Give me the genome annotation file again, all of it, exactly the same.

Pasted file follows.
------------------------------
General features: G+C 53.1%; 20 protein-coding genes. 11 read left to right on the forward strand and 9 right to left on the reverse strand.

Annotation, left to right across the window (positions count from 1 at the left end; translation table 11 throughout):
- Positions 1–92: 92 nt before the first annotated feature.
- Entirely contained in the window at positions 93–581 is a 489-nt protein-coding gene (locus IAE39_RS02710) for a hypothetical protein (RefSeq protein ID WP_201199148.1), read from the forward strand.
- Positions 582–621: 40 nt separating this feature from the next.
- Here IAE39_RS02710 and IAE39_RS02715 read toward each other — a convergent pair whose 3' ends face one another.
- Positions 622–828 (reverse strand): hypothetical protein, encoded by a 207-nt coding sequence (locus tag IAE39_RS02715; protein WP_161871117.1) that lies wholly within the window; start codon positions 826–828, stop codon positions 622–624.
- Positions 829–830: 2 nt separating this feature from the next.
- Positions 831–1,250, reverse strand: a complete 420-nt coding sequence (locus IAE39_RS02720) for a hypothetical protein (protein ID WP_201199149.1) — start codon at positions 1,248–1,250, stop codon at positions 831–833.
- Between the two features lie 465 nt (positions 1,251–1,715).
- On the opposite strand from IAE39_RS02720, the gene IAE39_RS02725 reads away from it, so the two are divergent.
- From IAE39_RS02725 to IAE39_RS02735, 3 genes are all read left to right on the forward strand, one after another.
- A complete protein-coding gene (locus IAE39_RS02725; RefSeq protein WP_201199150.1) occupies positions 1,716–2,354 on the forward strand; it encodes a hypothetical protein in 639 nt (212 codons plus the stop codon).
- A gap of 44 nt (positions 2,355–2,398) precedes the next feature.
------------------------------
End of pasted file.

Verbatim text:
General features: G+C 53.1%; 20 protein-coding genes. 11 read left to right on the forward strand and 9 right to left on the reverse strand.

Annotation, left to right across the window (positions count from 1 at the left end; translation table 11 throughout):
- Positions 1–92: 92 nt before the first annotated feature.
- Entirely contained in the window at positions 93–581 is a 489-nt protein-coding gene (locus IAE39_RS02710) for a hypothetical protein (RefSeq protein ID WP_201199148.1), read from the forward strand.
- Positions 582–621: 40 nt separating this feature from the next.
- Here IAE39_RS02710 and IAE39_RS02715 read toward each other — a convergent pair whose 3' ends face one another.
- Positions 622–828 (reverse strand): hypothetical protein, encoded by a 207-nt coding sequence (locus tag IAE39_RS02715; protein WP_161871117.1) that lies wholly within the window; start codon positions 826–828, stop codon positions 622–624.
- Positions 829–830: 2 nt separating this feature from the next.
- Positions 831–1,250, reverse strand: a complete 420-nt coding sequence (locus IAE39_RS02720) for a hypothetical protein (protein ID WP_201199149.1) — start codon at positions 1,248–1,250, stop codon at positions 831–833.
- Between the two features lie 465 nt (positions 1,251–1,715).
- On the opposite strand from IAE39_RS02720, the gene IAE39_RS02725 reads away from it, so the two are divergent.
- From IAE39_RS02725 to IAE39_RS02735, 3 genes are all read left to right on the forward strand, one after another.
- A complete protein-coding gene (locus IAE39_RS02725; RefSeq protein WP_201199150.1) occupies positions 1,716–2,354 on the forward strand; it encodes a hypothetical protein in 639 nt (212 codons plus the stop codon).
- A gap of 44 nt (positions 2,355–2,398) precedes the next feature.